Washington June 9d 1830
I have shown your note of the 3[d] Instant to the President, who requests me to express his regret that he has misconceived your intentions in regard to your veto on the Bill for Internal Improvements in 1817. So far as opportunities place it in his power to correct the error in informal conversations, he will not fail to do so; and should an occasion occur in which a more formal correction would be pertinent, it will give him pleasure to make it, if advised that that course would be preferred by you.
Will you excuse me for troubling you again upon this interesting and perplexing subject. I am deeply sensible of the necessity of repose to one of your advanced age, & of the claims to its enjoyment which are founded upon your past usefulness; but deriving confidence from your ready acquiescence in my wishes on a former occasion, I venture to intrude once more upon your retirement. You have had some experience of the injurious tendency of Legislation upon this subject by Congress, but no one can have an adequate idea of the demoralizing effect which for a few years past it has had upon their proceedings, without being on the spot, & forming a part of the Government. The President is deeply impressed with the importance of averting its further progress, & very willing to incur whatever responsibility he can properly take upon himself, to promote that object. You have seen the ground he has taken and can appreciate fully the position he occupies. It is unnecessary for me to say to you that the matter cannot rest here, but that it will be necessary for him to go further at the next session of Congress.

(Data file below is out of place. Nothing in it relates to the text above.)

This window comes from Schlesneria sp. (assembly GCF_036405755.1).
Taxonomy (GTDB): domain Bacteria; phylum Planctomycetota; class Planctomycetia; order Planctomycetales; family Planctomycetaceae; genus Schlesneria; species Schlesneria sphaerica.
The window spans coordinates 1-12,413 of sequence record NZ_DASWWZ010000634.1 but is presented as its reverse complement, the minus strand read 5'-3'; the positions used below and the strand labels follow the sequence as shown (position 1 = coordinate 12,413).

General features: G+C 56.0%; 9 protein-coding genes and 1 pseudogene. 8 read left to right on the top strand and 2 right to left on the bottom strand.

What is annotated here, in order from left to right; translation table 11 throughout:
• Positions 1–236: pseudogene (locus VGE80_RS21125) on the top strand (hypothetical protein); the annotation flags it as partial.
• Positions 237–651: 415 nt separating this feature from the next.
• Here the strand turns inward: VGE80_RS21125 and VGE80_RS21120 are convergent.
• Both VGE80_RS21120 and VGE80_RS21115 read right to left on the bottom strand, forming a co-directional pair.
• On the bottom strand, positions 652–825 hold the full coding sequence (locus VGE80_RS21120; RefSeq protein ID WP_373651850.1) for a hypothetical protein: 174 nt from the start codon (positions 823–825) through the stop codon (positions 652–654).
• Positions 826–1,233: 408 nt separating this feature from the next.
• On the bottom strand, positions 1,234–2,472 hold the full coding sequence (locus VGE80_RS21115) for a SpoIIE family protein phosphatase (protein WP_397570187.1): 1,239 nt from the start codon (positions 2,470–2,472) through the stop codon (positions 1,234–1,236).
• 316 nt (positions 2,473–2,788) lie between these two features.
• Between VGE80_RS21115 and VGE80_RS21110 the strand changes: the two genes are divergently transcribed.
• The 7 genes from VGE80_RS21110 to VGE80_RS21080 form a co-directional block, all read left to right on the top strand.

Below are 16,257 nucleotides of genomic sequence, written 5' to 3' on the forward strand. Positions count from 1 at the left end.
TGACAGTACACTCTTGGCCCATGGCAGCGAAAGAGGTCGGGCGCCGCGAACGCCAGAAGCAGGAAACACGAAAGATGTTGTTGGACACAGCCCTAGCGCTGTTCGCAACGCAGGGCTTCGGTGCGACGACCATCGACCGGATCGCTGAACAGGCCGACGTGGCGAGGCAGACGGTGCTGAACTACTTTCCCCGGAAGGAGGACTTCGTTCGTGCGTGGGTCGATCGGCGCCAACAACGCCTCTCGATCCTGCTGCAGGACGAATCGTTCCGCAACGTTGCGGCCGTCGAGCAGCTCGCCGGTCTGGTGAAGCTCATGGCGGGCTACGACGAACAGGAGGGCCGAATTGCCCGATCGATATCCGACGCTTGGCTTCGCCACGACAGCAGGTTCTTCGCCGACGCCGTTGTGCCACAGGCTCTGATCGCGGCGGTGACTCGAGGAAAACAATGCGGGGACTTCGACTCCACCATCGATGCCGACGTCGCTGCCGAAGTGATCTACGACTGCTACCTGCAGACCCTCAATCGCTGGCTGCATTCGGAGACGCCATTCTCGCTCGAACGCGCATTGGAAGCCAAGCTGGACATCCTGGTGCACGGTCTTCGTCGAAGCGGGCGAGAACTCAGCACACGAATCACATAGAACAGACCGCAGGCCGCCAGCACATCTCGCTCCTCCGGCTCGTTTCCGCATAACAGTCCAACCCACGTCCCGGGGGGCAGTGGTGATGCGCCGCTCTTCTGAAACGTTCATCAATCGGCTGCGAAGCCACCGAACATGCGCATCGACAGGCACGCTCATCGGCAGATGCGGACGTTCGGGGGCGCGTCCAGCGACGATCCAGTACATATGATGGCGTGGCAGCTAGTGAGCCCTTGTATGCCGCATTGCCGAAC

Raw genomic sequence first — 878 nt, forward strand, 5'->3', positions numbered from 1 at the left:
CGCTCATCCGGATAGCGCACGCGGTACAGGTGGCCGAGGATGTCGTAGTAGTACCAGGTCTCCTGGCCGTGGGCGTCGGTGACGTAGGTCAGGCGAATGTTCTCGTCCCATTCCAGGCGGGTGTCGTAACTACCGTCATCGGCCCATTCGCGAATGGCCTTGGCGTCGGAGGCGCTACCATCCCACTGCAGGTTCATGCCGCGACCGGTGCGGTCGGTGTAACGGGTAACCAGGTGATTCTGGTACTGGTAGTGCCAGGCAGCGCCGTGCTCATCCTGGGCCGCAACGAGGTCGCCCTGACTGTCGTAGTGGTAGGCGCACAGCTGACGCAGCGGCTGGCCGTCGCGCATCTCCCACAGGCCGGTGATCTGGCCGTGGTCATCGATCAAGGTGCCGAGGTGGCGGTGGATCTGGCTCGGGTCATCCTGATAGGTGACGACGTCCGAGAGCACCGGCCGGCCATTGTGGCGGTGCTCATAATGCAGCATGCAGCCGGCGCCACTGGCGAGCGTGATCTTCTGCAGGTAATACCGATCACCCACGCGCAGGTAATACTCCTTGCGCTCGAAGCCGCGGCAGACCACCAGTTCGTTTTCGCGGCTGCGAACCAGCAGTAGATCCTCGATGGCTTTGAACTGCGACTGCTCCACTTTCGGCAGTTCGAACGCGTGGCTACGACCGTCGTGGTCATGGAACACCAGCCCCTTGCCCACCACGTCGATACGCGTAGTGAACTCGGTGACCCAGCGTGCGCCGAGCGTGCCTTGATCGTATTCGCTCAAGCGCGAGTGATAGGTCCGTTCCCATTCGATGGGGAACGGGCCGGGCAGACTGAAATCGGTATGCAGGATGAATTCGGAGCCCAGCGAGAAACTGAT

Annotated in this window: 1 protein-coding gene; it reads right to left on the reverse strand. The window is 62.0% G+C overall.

Among the points which will then come up for consideration will be the following viz
1 The establishment of some rule which shall give the greatest practicable precision to the power of appropriating money for objects of general concern.
2dy. A rule for the government of grants for light houses, and the improvement of Harbours and rivers, which will avoid the objects which it is desirable to exclude from the present action of the Government, and at the same time to do what is imperiously required by a due regard to the general commerce of the Country.
3d The expediency of refusing all appropriations for Internal Improvements (other than those of the character last referred to, if they can be so called) until the national debt is paid; as well on account of the sufficiency of that motive as to give time for the adoption of some constitutional or other arrangement by which the whole subject may be placed on better grounds; an arrangement which will never be seriously attempted, as long as scattering appropriations are made & the scramble for them thereby encouraged.
4th. The strong objections which exist [agst]. subscriptions to the Stock of private companies by the U. States.
There is no man more willing to hear with patience & weigh with candour the suggestions of those in whom he has confidence than the President.
The relation in which I stand to him will give him the right to be furnished with my views upon these matters; and I need not say how much I would be benefitted in forming & fortified in restoring them [by] your friendly advice. I ask it in confidence, & will receive, whatever your leisure and inclination may induce you to say upon the subject, under the same obligation. Wishing to be kindly remembered to Mrs. Madison I am Dr Sir Very truly yours
M Van Buren
RC (DLC); draft (DLC: Martin Van Buren Papers). RC docketed by JM.